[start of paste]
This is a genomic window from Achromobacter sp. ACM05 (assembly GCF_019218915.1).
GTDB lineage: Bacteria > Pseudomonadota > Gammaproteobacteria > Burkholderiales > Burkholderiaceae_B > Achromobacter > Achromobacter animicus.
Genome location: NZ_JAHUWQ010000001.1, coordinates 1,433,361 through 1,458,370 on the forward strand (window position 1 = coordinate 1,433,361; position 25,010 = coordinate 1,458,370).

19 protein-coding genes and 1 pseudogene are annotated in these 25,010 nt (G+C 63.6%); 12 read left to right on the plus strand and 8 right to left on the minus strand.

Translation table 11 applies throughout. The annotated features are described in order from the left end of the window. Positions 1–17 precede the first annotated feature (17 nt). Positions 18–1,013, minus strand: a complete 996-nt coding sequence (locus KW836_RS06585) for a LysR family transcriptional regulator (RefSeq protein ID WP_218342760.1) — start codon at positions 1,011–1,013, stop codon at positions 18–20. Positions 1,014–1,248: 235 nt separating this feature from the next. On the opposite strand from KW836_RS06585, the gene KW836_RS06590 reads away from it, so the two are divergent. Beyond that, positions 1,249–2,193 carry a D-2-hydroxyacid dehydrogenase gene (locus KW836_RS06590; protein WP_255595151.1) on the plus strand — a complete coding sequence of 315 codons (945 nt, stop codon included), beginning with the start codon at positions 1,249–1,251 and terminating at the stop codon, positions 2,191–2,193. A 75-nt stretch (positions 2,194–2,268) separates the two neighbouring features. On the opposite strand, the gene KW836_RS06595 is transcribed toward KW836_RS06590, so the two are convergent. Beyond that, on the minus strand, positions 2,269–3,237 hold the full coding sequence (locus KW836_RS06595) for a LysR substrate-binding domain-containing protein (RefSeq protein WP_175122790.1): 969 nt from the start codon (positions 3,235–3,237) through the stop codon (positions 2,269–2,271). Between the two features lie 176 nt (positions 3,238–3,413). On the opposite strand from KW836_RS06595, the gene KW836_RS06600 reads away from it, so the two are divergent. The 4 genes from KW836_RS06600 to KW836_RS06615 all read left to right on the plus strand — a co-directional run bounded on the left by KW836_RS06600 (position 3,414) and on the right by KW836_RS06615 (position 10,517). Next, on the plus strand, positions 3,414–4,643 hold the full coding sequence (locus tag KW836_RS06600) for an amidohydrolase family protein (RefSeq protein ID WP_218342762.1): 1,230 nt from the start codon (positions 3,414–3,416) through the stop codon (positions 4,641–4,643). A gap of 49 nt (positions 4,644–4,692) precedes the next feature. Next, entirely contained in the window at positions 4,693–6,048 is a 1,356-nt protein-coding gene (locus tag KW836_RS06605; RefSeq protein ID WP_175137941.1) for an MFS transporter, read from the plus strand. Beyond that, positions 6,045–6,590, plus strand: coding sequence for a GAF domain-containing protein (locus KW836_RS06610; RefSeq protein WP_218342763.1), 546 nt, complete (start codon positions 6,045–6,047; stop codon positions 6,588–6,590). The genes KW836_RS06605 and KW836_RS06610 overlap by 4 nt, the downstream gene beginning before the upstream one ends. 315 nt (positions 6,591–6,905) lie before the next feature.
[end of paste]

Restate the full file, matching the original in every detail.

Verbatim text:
This is a genomic window from Achromobacter sp. ACM05 (assembly GCF_019218915.1).
GTDB lineage: Bacteria > Pseudomonadota > Gammaproteobacteria > Burkholderiales > Burkholderiaceae_B > Achromobacter > Achromobacter animicus.
Genome location: NZ_JAHUWQ010000001.1, coordinates 1,433,361 through 1,458,370 on the forward strand (window position 1 = coordinate 1,433,361; position 25,010 = coordinate 1,458,370).

19 protein-coding genes and 1 pseudogene are annotated in these 25,010 nt (G+C 63.6%); 12 read left to right on the plus strand and 8 right to left on the minus strand.

Translation table 11 applies throughout. The annotated features are described in order from the left end of the window. Positions 1–17 precede the first annotated feature (17 nt). Positions 18–1,013, minus strand: a complete 996-nt coding sequence (locus KW836_RS06585) for a LysR family transcriptional regulator (RefSeq protein ID WP_218342760.1) — start codon at positions 1,011–1,013, stop codon at positions 18–20. Positions 1,014–1,248: 235 nt separating this feature from the next. On the opposite strand from KW836_RS06585, the gene KW836_RS06590 reads away from it, so the two are divergent. Beyond that, positions 1,249–2,193 carry a D-2-hydroxyacid dehydrogenase gene (locus KW836_RS06590; protein WP_255595151.1) on the plus strand — a complete coding sequence of 315 codons (945 nt, stop codon included), beginning with the start codon at positions 1,249–1,251 and terminating at the stop codon, positions 2,191–2,193. A 75-nt stretch (positions 2,194–2,268) separates the two neighbouring features. On the opposite strand, the gene KW836_RS06595 is transcribed toward KW836_RS06590, so the two are convergent. Beyond that, on the minus strand, positions 2,269–3,237 hold the full coding sequence (locus KW836_RS06595) for a LysR substrate-binding domain-containing protein (RefSeq protein WP_175122790.1): 969 nt from the start codon (positions 3,235–3,237) through the stop codon (positions 2,269–2,271). Between the two features lie 176 nt (positions 3,238–3,413). On the opposite strand from KW836_RS06595, the gene KW836_RS06600 reads away from it, so the two are divergent. The 4 genes from KW836_RS06600 to KW836_RS06615 all read left to right on the plus strand — a co-directional run bounded on the left by KW836_RS06600 (position 3,414) and on the right by KW836_RS06615 (position 10,517). Next, on the plus strand, positions 3,414–4,643 hold the full coding sequence (locus tag KW836_RS06600) for an amidohydrolase family protein (RefSeq protein ID WP_218342762.1): 1,230 nt from the start codon (positions 3,414–3,416) through the stop codon (positions 4,641–4,643). A gap of 49 nt (positions 4,644–4,692) precedes the next feature. Next, entirely contained in the window at positions 4,693–6,048 is a 1,356-nt protein-coding gene (locus tag KW836_RS06605; RefSeq protein ID WP_175137941.1) for an MFS transporter, read from the plus strand. Beyond that, positions 6,045–6,590, plus strand: coding sequence for a GAF domain-containing protein (locus KW836_RS06610; RefSeq protein WP_218342763.1), 546 nt, complete (start codon positions 6,045–6,047; stop codon positions 6,588–6,590). The genes KW836_RS06605 and KW836_RS06610 overlap by 4 nt, the downstream gene beginning before the upstream one ends. 315 nt (positions 6,591–6,905) lie before the next feature.